Absolutely right… he’s clearly looking off to his left for some reason, maybe to make sure he stays off the kerb. He’s following the racing line without any regard for Vettel’s car.

        • vho (@) said on 30th March 2012, 17:42

          @george Looking at the trajectory of the 3 cars other than Vettel’s in that video link, it seems that Vettel’s car is the odd one out, meaning Vettel’s line was completely different to the other 3 on the video. This concludes to me that the other 3 cars (including Narain’s) were actually on the racing line and that Vettel was making his move towards the racing line. Using the racing line as the guide for the normal path for all cars, you’d expect that anyone making the overtaking move needs to ensure they have cleared the car behind them before moving onto the racing line.

          • artificial racer said on 30th March 2012, 18:19

            @vho Narain is following the racing line, but a) he’s not looking where he’s going and b) he’s not fighting for position and is obligated to avoid the car in front. Vettel is feeding onto the racing line. Narain has room.

            This wasn’t Narain being racy. He would not want to hit Vettel and he could easily have avoided that. He admitted himself that he made a mistake so I don’t know why this is still being debated. It’s at least 75% Narain’s fault.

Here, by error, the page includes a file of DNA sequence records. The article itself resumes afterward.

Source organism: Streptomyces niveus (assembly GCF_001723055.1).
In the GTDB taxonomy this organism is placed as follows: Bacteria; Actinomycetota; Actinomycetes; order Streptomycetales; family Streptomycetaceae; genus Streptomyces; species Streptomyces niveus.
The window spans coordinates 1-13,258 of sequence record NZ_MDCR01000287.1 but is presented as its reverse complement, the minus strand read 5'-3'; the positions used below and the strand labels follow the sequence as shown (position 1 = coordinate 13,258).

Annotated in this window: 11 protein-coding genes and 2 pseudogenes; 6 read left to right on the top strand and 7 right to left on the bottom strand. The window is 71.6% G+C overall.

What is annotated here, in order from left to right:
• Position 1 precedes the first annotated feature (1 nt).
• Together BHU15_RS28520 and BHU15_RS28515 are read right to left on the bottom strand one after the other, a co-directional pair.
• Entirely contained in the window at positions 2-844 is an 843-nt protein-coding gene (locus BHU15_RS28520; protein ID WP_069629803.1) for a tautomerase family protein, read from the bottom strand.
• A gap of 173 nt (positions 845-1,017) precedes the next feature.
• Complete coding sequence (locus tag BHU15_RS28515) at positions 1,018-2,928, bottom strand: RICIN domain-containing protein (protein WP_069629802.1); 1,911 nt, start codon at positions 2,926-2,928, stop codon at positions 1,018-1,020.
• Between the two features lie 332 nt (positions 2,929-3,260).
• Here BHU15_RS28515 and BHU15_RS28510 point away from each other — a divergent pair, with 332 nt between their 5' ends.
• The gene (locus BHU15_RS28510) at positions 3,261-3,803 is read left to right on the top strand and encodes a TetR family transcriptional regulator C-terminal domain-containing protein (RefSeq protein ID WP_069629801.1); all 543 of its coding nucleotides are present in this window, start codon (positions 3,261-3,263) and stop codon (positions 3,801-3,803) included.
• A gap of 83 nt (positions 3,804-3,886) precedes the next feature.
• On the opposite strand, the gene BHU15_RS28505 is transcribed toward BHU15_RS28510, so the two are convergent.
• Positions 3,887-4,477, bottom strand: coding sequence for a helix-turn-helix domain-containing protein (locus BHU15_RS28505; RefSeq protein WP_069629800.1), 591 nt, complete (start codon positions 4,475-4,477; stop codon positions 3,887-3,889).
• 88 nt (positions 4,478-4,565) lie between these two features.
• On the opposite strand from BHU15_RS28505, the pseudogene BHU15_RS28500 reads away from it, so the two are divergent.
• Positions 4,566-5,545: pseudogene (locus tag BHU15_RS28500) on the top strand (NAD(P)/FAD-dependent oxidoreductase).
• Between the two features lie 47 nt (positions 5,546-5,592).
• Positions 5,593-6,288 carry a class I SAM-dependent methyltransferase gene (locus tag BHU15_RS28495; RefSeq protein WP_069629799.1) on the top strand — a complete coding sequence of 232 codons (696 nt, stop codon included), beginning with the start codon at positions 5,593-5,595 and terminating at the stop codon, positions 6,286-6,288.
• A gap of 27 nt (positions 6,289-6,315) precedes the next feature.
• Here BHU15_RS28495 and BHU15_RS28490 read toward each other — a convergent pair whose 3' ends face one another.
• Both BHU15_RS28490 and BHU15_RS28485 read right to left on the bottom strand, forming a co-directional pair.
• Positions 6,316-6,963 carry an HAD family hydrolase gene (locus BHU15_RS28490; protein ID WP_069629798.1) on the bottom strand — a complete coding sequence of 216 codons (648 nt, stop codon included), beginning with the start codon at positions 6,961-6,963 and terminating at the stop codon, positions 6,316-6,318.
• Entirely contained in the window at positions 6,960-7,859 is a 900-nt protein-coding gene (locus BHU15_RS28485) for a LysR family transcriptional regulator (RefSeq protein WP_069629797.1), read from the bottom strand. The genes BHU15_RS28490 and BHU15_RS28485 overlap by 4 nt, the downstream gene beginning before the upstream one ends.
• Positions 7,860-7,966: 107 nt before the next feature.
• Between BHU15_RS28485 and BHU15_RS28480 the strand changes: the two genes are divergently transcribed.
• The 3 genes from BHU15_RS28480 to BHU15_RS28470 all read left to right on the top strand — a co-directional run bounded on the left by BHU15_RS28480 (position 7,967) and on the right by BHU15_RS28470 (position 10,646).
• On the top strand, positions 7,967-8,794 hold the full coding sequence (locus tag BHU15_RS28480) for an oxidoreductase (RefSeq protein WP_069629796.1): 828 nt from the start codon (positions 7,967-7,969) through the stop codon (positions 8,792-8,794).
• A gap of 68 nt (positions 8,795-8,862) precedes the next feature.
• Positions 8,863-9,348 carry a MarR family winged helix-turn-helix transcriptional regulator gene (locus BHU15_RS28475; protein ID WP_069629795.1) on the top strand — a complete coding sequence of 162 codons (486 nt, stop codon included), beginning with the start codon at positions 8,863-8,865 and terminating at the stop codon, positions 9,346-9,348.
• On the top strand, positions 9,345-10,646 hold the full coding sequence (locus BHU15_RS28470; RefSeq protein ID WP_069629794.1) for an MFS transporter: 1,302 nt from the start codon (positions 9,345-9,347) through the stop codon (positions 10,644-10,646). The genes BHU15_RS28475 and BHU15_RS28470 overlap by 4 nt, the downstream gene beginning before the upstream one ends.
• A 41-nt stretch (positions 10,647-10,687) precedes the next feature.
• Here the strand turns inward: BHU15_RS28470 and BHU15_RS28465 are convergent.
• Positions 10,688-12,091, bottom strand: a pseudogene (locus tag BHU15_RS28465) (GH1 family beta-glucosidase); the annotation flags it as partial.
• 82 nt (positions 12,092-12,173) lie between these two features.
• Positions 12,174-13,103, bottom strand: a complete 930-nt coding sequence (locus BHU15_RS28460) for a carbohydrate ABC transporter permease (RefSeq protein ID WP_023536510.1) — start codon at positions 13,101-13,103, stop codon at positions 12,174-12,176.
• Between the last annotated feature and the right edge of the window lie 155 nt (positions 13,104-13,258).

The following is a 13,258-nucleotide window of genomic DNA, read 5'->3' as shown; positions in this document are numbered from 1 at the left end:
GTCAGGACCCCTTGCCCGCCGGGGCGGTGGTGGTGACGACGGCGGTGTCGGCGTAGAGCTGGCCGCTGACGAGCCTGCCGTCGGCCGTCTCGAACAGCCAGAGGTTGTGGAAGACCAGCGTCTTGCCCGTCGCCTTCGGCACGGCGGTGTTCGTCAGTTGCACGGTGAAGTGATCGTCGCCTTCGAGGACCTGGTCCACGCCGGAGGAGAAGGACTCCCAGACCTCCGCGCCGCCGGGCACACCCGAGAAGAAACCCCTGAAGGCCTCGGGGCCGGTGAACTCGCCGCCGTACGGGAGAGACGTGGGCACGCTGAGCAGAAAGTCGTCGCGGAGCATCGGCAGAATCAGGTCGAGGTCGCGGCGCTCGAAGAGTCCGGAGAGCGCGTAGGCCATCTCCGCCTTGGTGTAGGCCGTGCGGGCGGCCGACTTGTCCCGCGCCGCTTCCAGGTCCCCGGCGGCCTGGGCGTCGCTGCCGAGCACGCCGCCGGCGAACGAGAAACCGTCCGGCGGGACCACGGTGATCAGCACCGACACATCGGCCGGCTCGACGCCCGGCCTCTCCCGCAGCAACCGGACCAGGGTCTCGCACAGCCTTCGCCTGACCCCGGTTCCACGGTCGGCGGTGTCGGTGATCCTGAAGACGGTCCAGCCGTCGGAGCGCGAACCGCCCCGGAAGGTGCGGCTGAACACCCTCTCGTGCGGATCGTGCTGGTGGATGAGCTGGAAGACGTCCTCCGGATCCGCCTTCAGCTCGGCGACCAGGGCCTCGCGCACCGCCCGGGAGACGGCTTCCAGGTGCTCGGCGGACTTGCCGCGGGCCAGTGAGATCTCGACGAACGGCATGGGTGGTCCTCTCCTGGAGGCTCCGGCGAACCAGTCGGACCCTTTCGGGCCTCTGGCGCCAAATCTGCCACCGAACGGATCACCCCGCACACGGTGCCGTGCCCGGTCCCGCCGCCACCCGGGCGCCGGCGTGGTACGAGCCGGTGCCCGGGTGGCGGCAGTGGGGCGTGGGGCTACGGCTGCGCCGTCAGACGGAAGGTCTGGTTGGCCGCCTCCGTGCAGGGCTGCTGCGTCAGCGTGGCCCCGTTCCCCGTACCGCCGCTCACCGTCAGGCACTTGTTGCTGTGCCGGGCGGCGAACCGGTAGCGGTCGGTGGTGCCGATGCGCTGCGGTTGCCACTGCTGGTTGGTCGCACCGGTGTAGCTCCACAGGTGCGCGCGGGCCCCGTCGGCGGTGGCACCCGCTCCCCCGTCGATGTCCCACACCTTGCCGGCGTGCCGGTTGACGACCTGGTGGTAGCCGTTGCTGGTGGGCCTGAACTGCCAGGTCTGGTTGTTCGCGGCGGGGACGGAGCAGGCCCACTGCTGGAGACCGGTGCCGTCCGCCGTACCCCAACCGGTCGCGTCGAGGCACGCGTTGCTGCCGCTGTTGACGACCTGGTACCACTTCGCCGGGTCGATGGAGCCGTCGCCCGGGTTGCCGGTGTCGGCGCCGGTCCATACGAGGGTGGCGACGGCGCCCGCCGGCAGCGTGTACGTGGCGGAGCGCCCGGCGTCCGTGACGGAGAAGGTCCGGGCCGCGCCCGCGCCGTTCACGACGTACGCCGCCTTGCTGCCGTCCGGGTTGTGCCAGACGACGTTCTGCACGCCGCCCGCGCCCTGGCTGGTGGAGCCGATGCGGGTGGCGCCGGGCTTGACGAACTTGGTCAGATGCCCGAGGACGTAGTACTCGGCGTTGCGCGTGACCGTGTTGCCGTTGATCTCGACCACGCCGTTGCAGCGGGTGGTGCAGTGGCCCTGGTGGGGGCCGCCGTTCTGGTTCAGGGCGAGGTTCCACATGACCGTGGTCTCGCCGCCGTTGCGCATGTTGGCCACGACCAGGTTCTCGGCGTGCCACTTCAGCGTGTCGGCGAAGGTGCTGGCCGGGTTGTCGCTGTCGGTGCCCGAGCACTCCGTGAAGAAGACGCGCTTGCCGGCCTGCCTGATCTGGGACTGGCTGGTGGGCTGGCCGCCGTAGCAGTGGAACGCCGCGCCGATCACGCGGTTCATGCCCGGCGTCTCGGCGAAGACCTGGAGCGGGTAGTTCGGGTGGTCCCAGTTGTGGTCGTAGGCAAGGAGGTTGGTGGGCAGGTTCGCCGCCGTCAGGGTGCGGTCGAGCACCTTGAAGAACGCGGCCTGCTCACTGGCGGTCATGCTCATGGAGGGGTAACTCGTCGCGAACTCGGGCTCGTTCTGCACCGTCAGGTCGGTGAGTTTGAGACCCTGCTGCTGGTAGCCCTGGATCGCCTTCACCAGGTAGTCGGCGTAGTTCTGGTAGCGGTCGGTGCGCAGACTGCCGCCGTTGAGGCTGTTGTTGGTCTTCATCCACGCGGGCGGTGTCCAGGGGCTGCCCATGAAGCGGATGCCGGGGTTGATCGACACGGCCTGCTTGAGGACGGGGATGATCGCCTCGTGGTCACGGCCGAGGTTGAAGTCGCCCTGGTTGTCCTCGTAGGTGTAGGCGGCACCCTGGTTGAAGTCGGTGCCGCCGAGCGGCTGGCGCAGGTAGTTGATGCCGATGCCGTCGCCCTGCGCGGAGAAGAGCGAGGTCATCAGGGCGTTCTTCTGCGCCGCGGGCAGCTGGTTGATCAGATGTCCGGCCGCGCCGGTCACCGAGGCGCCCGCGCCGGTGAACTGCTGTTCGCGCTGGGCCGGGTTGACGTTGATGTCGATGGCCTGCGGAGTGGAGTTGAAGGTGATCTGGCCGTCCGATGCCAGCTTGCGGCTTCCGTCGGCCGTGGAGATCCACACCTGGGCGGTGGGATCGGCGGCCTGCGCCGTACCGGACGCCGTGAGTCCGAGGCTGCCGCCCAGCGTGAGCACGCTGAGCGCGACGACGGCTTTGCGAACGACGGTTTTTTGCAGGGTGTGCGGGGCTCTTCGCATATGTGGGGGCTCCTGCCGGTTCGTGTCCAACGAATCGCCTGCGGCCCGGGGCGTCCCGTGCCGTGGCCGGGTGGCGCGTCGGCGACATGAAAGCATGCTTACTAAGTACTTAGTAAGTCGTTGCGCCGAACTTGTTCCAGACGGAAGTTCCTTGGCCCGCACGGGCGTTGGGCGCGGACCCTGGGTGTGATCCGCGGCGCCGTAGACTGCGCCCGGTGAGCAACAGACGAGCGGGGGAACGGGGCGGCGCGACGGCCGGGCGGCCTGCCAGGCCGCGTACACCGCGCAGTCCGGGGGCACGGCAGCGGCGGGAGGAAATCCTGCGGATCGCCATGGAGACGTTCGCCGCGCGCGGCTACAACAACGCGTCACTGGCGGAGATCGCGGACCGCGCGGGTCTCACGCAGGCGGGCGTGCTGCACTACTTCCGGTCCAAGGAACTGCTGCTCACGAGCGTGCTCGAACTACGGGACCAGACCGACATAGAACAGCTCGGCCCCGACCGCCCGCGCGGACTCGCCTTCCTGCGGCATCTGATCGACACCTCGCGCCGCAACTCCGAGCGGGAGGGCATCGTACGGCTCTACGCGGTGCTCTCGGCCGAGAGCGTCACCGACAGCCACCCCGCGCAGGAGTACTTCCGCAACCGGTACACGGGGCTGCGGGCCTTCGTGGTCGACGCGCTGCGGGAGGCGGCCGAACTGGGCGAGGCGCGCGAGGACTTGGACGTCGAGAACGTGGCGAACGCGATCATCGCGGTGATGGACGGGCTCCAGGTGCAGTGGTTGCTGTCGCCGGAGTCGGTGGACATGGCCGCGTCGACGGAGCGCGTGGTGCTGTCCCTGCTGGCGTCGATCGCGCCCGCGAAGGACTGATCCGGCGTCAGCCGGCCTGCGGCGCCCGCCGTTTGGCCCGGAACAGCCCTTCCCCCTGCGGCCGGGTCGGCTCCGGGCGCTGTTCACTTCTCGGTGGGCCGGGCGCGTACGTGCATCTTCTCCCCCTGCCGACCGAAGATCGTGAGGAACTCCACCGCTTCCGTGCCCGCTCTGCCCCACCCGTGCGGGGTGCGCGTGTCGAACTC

• george said on 30th March 2012, 18:50

            So you would agree that Narain was not bullied off the track which Narain describes as Vettel already gave him the racing line and more as the video shows. If Narain was looking in front he would of seen that Vettel was already in front.

            How kind young Vettel was, giving a back runner the racing line while he went on the marbles and damp track to make sure Narain’s race didn’t suffer even if he was catching Lewis for 3rd.

            Next time Vettel should just drive him off the track and show him what real bullying on a track is like.

          • vho (@) said on 31st March 2012, 7:26